My 3 year-old daughter was walking down the stairs in our home. When she was half way down, she tripped and started to fall face-first down the steps. I was on the other side of the railing and I saw her reach out and grab the railing to keep from face-planting and tumbling down the steps.
Thankfully, she grabbed on and kept herself from rolling down the remaining steps. The way that she grabbed ahold of the railing, though, left her feet on a step higher than where she was holding on so she was sort of parallel to the ground with her tummy above one of the lower steps, her face pressed into the railing and her toes on one of the higher steps.
She was understandably frightened and started yelling for help. I saw that she was fine and not in any danger, so I looked at her squished little face through the railing and told her, "Good catch! You almost tumbled down the steps."
She repeated her cry for help and I told her, "Just stand up, sweet pea."
"No Dada! I need you help me!" she kept yelling.
I smiled back at her, "No you don't. Just stand up, sweet pea."
After a few more iterations of telling her to stand up, she worked up the courage to look back up the stairs and to slowly pull her feet down the steps and back underneath her body. At this point she stood up and started giggling.
Clearly, there are situations which require adult intervention and care. I suspect, however, that there are many more instances where parents would do more good for their kids if they simply stood back and let their kids solve the problems themselves.
Letting your kid solve their own problems teaches them that they're strong and capable. It teaches them to be self-reliant and strong.
Solving your kid's problems for them teaches your kid that they need daddy to take care of them and that they can't do it themselves.
To pass this week's challenge, you have to get to the range.
No excuses. If you don't have a rifle, pistol, or shotgun, most ranges will rent one and teach you to use it. Chances are, a friend can lend you one. Train hard and keep your skills sharp. No one else is better positioned to keep you safe than you are. Be good at it.
I had a boss once that asked a lot of me. He routinely asked me to do things that I didn't know how to do and expected me to get it done.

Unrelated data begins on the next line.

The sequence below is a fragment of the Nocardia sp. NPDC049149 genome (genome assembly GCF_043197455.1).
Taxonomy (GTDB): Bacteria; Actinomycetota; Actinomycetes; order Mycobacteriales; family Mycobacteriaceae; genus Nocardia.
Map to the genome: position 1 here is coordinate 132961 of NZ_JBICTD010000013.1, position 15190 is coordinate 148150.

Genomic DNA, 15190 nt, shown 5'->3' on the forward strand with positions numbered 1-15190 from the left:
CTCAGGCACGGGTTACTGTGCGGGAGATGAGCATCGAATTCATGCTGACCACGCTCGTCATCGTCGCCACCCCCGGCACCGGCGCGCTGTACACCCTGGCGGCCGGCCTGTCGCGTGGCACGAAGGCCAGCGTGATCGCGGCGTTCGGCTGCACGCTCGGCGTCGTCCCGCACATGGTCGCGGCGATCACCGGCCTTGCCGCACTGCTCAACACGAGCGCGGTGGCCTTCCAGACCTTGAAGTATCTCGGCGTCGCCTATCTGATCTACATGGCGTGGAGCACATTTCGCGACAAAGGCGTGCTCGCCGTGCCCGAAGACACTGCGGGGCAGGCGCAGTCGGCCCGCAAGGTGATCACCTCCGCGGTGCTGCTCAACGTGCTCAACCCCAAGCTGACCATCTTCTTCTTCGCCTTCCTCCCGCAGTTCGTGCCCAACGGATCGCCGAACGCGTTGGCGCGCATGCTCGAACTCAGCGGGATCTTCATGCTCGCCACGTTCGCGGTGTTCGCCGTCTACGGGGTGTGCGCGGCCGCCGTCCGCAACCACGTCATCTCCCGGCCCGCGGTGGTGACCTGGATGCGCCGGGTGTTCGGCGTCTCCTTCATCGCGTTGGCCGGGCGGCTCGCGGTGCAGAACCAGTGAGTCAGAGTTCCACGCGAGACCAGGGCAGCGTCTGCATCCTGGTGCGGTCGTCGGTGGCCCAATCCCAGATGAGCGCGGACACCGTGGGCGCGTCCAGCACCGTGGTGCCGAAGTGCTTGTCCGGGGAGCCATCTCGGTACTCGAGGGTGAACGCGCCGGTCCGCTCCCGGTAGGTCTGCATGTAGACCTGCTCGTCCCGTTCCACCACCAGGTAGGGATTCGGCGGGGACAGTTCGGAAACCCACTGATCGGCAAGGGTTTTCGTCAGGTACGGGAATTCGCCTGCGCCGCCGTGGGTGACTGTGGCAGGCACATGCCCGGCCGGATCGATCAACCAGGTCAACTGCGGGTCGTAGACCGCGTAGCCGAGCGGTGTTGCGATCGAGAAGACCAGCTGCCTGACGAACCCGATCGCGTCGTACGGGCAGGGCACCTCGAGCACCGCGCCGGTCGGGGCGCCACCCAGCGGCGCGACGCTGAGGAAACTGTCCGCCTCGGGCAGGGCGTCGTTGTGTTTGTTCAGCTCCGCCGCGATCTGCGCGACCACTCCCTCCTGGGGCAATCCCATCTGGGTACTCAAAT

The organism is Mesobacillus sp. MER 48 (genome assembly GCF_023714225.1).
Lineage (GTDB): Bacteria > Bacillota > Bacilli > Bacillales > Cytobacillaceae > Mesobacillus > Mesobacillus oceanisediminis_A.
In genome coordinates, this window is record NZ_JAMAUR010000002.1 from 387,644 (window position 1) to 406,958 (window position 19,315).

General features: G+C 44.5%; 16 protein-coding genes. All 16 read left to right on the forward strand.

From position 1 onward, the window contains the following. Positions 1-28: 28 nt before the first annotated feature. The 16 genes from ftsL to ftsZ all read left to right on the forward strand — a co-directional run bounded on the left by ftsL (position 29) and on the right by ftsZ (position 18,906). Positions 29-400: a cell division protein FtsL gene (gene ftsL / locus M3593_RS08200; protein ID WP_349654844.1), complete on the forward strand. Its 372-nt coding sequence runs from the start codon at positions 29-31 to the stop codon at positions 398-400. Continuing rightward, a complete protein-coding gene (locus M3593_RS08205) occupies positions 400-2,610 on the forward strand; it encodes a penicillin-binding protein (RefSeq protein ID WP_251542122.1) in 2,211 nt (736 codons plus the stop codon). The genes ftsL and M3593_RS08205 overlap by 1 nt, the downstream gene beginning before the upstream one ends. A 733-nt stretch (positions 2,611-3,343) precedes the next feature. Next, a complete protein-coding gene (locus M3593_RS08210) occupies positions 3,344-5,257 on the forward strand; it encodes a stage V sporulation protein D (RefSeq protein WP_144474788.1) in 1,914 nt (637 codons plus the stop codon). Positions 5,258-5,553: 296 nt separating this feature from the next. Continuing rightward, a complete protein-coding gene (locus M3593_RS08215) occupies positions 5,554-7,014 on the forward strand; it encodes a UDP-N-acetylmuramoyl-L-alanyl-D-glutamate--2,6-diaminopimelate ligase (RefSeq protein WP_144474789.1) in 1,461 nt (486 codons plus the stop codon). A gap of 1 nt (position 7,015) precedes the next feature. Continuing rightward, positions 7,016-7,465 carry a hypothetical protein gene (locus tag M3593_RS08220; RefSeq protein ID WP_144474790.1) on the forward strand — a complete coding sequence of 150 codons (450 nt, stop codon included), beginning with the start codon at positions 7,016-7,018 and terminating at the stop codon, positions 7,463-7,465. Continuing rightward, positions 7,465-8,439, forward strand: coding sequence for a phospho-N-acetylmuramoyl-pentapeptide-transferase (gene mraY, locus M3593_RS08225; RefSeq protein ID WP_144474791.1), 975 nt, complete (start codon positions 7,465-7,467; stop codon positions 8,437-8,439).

He gave me one task in particular that had a deadline that I quickly realized I couldn't meet. There was just too much on my plate and not enough hours in the day. I went back to break the news to him, "Hey sir, about that task you gave me earlier. I can't get it done on time because-"
"No. Fuck that!" he interrupted my expertly crafted excuse. "Listen, don't ever tell me you can't do something. Tell me what you need to get it done."
He went on to explain that I was evaluating my ability to accomplish the task solely based on myself and my own resources and limitations. He pointed out that the task could be easily accomplished if I asked that he assign another person to help me or if he pushed the deadline back by a day.
That single lesson has been foundational in shaping my view of myself and how I approach life and my parenting. It's a struggle to teach this to my sons because so many other adults in their lives allow them to say "I can't" and let them slide. Truthfully, sometimes I find myself among them.
The times when I catch myself, however, I've been able to turn what would otherwise be a frustrating failure into a teachable moment. My goal is to instill in my sons, early in their lives, the mind set of being able to look at a daunting and difficult task and not quit before they've even tried to overcome it.
The list of reasons why you can't do something is going to be long and reasonable. Don't look at that list and think to yourself, "Here's why I can't do that." Instead, think "What do I need in order to enable myself to overcome these obstacles?"
To pass this week's challenge, you have to eat only a cup of rice & beans for a day.
The abundance that we have in Western society is tremendous. It's easy to become complacent with consuming the fruits of that abundance and to lose sight of just how good we've got it. Take the opportunity to remind yourself that while abundance and indulgence are fun and enjoyable, it's not required or even necessary for your survival.
You're stronger and more durable than you give yourself credit for. Try it out, just for a day.